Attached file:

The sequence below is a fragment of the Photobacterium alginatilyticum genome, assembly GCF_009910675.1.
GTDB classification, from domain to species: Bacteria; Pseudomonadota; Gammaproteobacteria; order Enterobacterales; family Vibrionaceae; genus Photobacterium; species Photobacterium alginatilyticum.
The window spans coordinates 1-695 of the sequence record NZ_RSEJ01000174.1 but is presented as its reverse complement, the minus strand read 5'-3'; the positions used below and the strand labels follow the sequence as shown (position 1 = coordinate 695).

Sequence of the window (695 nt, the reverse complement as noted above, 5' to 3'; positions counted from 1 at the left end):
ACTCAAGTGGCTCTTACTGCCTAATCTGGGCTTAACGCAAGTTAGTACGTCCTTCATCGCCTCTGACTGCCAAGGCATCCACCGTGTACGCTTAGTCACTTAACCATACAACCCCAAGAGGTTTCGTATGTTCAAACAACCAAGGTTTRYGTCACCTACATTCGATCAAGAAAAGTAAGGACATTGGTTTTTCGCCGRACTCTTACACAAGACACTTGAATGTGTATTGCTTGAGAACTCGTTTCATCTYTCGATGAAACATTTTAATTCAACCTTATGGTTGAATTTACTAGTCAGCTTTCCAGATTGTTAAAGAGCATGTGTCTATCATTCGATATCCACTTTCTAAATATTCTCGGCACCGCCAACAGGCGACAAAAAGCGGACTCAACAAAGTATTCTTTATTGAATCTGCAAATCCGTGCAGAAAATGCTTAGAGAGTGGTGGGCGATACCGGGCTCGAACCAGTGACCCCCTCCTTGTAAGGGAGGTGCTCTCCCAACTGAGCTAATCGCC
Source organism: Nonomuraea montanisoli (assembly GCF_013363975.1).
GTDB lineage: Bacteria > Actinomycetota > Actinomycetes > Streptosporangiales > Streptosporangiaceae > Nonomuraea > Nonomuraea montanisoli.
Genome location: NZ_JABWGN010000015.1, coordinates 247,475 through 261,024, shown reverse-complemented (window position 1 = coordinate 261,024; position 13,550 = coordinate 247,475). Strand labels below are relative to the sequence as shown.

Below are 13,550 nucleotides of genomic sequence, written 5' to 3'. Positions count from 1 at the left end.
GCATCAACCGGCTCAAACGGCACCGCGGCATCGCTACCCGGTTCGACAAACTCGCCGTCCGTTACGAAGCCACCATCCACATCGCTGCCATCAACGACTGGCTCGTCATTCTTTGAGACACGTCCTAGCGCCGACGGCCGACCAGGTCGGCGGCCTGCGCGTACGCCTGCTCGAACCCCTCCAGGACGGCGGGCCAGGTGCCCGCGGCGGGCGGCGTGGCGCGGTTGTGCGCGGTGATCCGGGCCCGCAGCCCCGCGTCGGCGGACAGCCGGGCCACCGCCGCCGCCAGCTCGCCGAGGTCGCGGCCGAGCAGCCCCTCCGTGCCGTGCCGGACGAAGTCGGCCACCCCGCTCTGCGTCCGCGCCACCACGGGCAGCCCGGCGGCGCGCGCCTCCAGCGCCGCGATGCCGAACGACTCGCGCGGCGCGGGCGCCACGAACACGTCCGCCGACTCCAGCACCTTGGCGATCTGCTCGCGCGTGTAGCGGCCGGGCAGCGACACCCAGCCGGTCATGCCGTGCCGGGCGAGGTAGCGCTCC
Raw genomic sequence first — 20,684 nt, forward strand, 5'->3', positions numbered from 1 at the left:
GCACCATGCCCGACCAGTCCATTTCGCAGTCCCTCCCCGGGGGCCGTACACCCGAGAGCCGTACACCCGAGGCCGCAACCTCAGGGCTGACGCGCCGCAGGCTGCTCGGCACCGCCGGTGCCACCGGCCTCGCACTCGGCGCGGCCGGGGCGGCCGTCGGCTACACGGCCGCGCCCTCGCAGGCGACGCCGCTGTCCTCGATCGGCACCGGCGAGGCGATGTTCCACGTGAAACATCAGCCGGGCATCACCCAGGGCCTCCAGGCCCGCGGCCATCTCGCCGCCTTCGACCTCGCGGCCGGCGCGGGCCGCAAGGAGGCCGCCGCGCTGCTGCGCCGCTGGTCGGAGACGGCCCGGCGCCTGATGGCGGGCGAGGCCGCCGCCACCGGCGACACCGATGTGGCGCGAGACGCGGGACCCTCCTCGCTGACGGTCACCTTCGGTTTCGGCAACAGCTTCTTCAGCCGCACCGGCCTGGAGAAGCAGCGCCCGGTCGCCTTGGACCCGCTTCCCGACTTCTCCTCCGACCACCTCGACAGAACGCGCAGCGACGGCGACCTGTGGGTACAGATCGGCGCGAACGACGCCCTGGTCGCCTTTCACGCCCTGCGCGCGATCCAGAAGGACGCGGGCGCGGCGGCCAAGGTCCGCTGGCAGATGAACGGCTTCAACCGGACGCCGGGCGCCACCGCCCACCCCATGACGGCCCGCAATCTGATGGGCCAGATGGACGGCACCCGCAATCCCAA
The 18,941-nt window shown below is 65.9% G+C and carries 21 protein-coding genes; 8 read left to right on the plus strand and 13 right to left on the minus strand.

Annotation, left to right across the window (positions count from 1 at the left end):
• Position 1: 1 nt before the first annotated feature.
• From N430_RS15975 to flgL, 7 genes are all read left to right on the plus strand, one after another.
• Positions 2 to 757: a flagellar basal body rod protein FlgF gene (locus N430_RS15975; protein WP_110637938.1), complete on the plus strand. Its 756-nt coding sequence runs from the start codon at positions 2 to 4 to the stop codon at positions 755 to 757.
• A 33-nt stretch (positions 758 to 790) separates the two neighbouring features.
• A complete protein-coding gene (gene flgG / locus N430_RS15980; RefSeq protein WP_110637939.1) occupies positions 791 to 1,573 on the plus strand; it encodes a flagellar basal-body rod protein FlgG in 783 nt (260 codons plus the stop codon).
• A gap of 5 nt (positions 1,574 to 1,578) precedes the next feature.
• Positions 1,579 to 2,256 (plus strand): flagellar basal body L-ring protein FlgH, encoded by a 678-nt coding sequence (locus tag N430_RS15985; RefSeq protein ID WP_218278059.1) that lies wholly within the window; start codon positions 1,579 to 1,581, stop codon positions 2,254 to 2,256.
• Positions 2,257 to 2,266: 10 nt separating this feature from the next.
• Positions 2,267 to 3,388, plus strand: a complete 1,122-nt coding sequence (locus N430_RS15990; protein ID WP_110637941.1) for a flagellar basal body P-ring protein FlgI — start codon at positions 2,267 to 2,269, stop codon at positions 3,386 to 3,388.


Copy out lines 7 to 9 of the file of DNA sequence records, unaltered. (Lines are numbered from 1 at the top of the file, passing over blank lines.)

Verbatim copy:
GTDB lineage: Bacteria > Actinomycetota > Actinomycetes > Streptosporangiales > Streptosporangiaceae > Nonomuraea > Nonomuraea montanisoli.
Genome location: NZ_JABWGN010000015.1, coordinates 247,475 through 261,024, shown reverse-complemented (window position 1 = coordinate 261,024; position 13,550 = coordinate 247,475). Strand labels below are relative to the sequence as shown.

Below are 13,550 nucleotides of genomic sequence, written 5' to 3'. Positions count from 1 at the left end.